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School-Wide Cultural Conditions that Promote Teacher Growth

The structural elements of comprehensive induction -- like summer orientation, access to complete curricula and one-on-one mentoring -- are a set of interdependent supports. They are things that people do or artifacts that you can see. But these elements cannot stand alone. Putting the structures in place will not guarantee their effectiveness. School leaders must also invest in less tangible rewards, developing a learning-oriented professional culture to surround and animate the program of supports.

The professional culture of a school powerfully mediates teachers’ experiences. For example, if norms of frequent collaboration among colleagues and open discussion of teaching practice are absent, structures like mentoring can fall flat. In a school where open discussion of teaching practice is tacitly discouraged, teachers may meet every week, but spend their time complaining about the students instead of discussing ways to help students learn. In a school where teachers work in isolation, a new hire may learn a lot about school policies during orientation but still feel uncomfortable asking for help planning lessons in September. Therefore induction supports work best in schools where there is a shared sense of responsibility for the quality of teaching and learning and an expectation of ongoing collaboration.

So how do you create a learning-oriented professional culture? We believe that a school’s professional culture rests on how community members understand the nature of teaching and learning to teach. Ultimately, these shared understandings drive the behavior of teachers, administrators, parents and board members and determine whether a school environment is one in which teachers will thrive.

New teachers thrive in schools where…
…there is a shared understanding of the Jewish mission of the school. Each Jewish Day School has a unique approach to incorporating Jewish values and content into the life of the school. When everyone in the community is well acquainted with the Jewish mission, everyone can support it, through curricular choices, pedagogical choices, and scheduling. When the Jewish mission is not clear, school community members may unconsciously undermine it, or send students mixed signals.

…there is a shared understanding of what good teaching looks like at this school and a common language for discussing instruction. A shared, explicit understanding of what good teaching looks like – of the ideal that all teachers in your school are striving for – provides an essential guide for new teacher learning. A powerful vision of good teaching is more than a set of principles, such as “We value hands-on learning,” or “Our school is child-centered.” It describes the behaviors and dispositions of effective teachers: the ways in which they plan lessons, manage classrooms, present material, and relate to children, parents and colleagues. With a clear, shared understanding of what effective teachers know and are able to do, you can create supports and learning experiences that foster the development of those skills and knowledge. Without that vision of good teaching, hiring, mentoring, professional development and teacher supervision may be disconnected from one another, sending teachers mixe messages and ultimately impeding growth.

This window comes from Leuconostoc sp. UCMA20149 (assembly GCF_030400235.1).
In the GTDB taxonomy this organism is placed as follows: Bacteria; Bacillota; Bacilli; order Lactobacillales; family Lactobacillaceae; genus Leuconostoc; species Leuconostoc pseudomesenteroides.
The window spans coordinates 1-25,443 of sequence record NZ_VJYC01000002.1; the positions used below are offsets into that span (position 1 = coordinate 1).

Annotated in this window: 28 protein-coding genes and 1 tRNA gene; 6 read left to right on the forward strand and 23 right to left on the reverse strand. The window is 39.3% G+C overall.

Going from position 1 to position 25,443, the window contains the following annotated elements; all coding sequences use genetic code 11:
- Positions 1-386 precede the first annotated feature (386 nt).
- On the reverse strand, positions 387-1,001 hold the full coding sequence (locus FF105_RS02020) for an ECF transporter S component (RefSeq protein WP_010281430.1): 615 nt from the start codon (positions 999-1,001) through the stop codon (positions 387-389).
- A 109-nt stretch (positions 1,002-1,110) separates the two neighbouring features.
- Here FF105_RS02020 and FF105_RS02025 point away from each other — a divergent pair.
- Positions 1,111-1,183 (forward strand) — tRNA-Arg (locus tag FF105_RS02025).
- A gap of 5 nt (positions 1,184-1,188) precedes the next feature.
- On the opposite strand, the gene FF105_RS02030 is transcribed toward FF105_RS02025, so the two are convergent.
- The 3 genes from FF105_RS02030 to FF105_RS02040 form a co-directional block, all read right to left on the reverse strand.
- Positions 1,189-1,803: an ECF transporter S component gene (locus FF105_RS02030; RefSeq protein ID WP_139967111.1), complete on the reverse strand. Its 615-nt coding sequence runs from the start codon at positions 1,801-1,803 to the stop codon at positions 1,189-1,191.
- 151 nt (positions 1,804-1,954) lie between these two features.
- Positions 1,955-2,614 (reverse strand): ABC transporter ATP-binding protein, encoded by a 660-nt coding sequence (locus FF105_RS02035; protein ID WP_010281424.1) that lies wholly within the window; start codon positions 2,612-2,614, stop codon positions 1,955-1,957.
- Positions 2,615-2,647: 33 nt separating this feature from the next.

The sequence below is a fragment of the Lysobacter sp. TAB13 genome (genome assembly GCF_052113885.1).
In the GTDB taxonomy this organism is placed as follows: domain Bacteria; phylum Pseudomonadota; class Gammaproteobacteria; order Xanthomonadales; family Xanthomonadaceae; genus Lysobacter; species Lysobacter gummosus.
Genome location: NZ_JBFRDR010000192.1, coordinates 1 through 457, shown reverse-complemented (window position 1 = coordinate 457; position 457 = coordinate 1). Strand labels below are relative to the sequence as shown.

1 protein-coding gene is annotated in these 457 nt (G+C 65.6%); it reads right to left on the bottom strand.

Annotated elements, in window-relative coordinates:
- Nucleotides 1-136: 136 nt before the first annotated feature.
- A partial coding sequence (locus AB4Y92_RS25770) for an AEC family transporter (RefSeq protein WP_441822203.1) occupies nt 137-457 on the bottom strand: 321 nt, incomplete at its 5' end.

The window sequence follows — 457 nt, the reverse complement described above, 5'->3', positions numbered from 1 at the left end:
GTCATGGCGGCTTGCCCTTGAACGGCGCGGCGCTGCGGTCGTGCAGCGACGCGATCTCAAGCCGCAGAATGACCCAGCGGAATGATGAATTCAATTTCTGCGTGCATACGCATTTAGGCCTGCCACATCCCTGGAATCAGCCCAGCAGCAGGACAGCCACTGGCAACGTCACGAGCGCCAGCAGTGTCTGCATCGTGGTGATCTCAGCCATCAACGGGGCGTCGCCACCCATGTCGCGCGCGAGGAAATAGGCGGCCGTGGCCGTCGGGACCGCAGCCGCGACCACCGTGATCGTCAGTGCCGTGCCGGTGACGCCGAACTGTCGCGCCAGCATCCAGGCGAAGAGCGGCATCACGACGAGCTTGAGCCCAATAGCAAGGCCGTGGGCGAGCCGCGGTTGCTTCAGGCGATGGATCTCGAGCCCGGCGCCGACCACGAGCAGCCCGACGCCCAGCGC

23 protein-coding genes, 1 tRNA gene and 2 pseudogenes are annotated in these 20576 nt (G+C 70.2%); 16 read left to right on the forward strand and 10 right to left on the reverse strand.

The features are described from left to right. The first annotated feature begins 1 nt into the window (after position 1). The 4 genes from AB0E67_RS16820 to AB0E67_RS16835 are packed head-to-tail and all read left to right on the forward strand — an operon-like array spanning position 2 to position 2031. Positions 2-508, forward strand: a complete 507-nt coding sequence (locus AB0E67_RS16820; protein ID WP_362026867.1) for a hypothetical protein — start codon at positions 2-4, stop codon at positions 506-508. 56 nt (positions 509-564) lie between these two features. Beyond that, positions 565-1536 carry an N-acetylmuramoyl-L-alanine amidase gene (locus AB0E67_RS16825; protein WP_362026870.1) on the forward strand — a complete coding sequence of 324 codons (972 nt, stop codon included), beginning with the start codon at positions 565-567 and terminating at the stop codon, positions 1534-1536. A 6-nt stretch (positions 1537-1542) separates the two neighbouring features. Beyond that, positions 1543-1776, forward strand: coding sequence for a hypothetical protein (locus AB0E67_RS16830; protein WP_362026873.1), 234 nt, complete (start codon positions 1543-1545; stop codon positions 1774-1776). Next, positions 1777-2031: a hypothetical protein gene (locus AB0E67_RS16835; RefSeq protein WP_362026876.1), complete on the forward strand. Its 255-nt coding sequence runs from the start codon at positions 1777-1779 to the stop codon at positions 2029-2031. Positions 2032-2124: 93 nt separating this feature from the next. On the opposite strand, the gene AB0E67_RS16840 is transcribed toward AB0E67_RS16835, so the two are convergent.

…there is a shared understanding that teaching is complex work and learning to teach well takes time, collaboration, and on-going professional development. Effective teaching relies on a vast array of skills and knowledge, from planning to pedagogy, from time management to child development, from clear and concise public speaking to the ability to represent ideas visually. Teachers are intellectuals, they are artisans, and they are traffic cops. Serious investment in teacher learning requires first an acknowledgment that there is much to be learned. The fundamental skills of teaching develop over several years, through trial and error, coaching, application of theory, and reflection. Effective teaching is not learned in isolation, but with help from colleagues and experts who can model skills, build background knowledge, and prompt reflection.

…there is a shared understanding that all members of the faculty have collective responsibility for growth and development of colleagues and students. When teachers plan and teach in isolation, new hires are left to sink or swim. Cultures that stress mutual responsibility and collaboration are cultures in which new teachers can ask questions and seek support. When all teachers feel responsibility for all students’ learning, and for the excellence of the school, they are accountable for supporting each other and for sharing what they know.

…there is a shared understanding that schools must provide for the serious learning of teachers just as they provide for the serious learning of children. Good schools are learning environments, where growth and inquiry are valued and encouraged. In true learning environments, it is okay to ask questions, to challenge assumptions, and to admit one’s own ignorance. Risk taking is encouraged as a natural part of the growth process, and mistakes are regarded as learning opportunities. When teachers feel they are part of such a community, they invite their students to join them in the serious pursuit of knowledge.